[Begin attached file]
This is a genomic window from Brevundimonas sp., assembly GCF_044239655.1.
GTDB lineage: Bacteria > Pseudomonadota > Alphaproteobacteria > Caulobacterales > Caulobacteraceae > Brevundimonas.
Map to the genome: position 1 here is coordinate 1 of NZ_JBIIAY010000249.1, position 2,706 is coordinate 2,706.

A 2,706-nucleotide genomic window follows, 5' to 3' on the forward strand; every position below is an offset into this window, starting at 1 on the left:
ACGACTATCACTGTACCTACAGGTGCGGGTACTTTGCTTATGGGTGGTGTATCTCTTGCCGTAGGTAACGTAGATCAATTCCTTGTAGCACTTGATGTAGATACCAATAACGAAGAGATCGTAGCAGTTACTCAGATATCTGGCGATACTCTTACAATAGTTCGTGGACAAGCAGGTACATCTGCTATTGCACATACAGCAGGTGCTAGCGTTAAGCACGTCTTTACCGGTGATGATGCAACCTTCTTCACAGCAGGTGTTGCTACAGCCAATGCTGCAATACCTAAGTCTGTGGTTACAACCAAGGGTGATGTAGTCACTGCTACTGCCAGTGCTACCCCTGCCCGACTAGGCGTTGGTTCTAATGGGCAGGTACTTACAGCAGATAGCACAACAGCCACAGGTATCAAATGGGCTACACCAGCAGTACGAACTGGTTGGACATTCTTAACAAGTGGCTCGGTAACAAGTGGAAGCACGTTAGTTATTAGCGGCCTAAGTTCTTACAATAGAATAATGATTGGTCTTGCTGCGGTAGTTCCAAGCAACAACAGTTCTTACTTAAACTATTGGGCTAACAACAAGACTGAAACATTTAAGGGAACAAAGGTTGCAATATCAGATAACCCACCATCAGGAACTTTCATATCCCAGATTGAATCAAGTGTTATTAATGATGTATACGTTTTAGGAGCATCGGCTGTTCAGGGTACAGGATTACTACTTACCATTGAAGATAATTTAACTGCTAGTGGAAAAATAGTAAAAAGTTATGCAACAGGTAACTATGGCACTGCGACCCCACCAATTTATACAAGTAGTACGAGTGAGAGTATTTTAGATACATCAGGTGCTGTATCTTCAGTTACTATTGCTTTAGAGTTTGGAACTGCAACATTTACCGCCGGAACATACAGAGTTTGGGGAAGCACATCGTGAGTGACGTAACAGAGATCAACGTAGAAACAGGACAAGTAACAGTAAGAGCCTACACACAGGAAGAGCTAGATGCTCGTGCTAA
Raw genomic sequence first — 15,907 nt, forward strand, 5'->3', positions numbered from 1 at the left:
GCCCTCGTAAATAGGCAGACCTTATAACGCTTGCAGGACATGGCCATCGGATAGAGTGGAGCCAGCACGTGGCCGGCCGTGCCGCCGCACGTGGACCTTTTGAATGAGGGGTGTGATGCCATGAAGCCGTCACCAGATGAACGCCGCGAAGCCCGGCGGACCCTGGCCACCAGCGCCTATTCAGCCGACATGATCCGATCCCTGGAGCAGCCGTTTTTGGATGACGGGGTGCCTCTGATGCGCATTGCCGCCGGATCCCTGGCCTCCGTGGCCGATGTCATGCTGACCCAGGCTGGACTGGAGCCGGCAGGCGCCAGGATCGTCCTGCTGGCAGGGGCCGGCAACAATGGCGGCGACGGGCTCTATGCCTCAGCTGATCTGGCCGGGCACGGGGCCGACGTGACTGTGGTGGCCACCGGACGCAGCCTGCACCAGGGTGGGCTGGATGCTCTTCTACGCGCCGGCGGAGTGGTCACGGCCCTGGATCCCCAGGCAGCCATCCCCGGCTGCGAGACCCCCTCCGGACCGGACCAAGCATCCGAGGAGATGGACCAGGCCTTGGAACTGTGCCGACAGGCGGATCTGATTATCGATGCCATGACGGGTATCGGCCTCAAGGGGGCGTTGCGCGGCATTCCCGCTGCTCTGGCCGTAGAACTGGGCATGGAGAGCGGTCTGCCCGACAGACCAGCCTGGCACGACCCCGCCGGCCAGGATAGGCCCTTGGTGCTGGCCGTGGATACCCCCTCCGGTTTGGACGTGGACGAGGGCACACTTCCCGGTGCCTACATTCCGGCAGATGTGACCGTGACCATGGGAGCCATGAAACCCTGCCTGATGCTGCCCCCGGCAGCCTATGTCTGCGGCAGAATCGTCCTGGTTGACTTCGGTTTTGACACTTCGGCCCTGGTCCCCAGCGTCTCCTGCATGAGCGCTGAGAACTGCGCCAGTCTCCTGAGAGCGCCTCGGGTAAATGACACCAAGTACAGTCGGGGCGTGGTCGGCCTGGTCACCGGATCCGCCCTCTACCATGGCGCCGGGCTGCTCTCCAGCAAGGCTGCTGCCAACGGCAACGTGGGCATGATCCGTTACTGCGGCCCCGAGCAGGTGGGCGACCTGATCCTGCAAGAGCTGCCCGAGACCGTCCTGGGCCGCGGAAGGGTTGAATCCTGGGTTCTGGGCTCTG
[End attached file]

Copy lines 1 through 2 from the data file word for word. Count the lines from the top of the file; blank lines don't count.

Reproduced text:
This is a genomic window from Brevundimonas sp., assembly GCF_044239655.1.
GTDB lineage: Bacteria > Pseudomonadota > Alphaproteobacteria > Caulobacterales > Caulobacteraceae > Brevundimonas.